The House Project, interdisciplinary artist Eric Araujo’s sculptural exploration of the relationship between artists and the disenfranchised members of society, began in 2005 while the artist was living in San Francisco. Now Araujo offers an extension of this thoroughly explored idea: a public installation project titled Hole Up, in which the sculptor builds small-scale houses that are inserted in urban areas with a significant homeless population. The miniature homes can accommodate a person seeking shelter and are there for that very purpose.
Araujo, now officially a New York artist, has placed his tiny shelters in several U.S. cities, with each home reflecting the architecture of middleclass homes within each host city. The houses are not only functional in terms of providing refuge, but a reflection of a world which cannot accommodate the people in it and a government incompetent at keeping its citizens employed or providing dignified housing for the lower classes. The exhibition, the artist created two houses, with the intention of eventually installing them in a public space.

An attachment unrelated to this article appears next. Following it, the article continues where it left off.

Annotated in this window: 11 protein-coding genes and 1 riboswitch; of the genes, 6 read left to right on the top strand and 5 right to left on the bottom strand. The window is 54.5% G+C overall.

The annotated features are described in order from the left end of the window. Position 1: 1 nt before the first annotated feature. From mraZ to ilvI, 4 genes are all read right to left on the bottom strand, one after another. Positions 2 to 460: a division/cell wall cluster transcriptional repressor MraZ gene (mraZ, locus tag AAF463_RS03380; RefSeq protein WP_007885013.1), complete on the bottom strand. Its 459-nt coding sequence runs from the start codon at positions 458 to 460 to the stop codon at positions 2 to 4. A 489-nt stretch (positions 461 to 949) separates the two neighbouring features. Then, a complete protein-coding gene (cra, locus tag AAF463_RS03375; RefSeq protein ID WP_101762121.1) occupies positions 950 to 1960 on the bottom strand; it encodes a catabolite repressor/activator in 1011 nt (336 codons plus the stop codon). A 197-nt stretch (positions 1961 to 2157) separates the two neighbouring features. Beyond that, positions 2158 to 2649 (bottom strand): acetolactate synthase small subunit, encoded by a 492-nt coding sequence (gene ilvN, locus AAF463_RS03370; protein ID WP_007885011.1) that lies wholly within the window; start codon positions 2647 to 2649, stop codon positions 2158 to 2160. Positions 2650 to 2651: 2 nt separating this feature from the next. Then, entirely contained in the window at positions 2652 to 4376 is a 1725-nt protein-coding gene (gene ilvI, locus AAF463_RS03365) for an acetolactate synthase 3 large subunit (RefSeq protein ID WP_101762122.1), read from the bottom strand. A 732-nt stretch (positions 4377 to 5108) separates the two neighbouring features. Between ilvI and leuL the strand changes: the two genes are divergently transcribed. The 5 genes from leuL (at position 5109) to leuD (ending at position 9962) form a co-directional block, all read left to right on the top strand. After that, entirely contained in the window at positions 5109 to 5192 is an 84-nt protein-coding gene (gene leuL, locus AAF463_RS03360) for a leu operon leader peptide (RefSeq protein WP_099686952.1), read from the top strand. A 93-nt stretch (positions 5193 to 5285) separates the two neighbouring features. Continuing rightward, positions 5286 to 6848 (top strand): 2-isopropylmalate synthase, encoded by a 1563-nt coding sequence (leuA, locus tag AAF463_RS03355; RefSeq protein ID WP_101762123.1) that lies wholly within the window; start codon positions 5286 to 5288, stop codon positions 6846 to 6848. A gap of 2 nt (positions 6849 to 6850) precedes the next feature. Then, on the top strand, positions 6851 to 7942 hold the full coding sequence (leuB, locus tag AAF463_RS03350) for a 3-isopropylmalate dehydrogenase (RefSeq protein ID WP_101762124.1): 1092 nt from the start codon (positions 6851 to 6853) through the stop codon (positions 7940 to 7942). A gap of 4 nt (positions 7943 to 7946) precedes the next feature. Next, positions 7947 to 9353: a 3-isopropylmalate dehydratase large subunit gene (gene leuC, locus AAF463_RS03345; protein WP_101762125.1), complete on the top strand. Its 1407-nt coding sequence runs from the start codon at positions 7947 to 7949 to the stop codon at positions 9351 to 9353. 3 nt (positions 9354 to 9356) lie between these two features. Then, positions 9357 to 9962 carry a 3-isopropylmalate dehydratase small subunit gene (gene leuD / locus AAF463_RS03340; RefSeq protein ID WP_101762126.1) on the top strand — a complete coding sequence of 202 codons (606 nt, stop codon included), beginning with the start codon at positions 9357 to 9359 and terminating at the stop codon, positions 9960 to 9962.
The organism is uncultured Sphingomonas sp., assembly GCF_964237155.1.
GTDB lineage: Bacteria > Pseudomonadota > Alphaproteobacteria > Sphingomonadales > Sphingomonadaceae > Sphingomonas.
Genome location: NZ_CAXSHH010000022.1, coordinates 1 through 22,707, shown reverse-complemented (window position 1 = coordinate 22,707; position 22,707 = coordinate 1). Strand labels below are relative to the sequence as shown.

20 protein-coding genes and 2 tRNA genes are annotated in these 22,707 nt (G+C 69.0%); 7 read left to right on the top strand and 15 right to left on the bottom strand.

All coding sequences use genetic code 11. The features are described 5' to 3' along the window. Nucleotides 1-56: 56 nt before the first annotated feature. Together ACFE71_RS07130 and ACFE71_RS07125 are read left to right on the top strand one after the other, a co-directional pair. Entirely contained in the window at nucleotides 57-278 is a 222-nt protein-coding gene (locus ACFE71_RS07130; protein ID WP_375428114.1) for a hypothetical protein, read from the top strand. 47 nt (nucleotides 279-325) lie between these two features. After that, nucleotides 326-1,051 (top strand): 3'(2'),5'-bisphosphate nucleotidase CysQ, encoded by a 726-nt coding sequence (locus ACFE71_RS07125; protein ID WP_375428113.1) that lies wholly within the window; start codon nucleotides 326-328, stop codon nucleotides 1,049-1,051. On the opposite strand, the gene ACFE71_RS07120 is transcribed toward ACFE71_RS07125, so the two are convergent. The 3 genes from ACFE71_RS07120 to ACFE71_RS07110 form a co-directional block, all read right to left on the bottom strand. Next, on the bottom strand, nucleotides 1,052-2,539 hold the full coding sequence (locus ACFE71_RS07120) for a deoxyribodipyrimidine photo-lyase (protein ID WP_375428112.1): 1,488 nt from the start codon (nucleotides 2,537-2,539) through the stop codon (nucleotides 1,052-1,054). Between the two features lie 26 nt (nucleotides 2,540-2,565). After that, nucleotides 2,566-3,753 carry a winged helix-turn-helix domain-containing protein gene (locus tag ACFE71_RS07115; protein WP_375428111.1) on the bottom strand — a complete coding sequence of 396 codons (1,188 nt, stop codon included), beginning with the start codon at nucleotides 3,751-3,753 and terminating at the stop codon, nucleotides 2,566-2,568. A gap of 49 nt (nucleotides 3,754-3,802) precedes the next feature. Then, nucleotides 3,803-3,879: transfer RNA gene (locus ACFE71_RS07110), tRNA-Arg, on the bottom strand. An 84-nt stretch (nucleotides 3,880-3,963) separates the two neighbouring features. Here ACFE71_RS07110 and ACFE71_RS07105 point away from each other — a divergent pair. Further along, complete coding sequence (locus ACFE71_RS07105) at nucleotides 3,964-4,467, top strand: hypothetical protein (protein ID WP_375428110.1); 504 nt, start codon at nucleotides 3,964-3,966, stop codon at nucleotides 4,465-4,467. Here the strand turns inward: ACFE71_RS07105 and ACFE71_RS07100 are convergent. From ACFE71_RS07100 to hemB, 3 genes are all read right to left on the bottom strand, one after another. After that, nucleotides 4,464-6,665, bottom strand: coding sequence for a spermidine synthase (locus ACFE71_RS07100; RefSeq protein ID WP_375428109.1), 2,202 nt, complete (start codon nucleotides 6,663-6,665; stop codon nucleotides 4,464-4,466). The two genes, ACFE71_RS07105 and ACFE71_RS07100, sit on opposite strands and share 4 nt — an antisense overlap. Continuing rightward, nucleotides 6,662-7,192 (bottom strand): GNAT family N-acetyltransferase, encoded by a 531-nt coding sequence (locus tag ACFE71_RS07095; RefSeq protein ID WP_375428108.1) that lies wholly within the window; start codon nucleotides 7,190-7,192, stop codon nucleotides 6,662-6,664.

Araujo’s modest structures are mostly constructed out of salvaged materials and are not designed to be permanent or endure long-term exposure to the elements. They almost serve as metaphors for the dreams of the inhabitant, those which rarely come true due to the harshness of the surrounding world. They provide a temporary illusion of stability, which is what the structural design of a home symbolizes. An overview of Hole Up is currently being exhibited by Gowanus’ Littlefield performance and art space.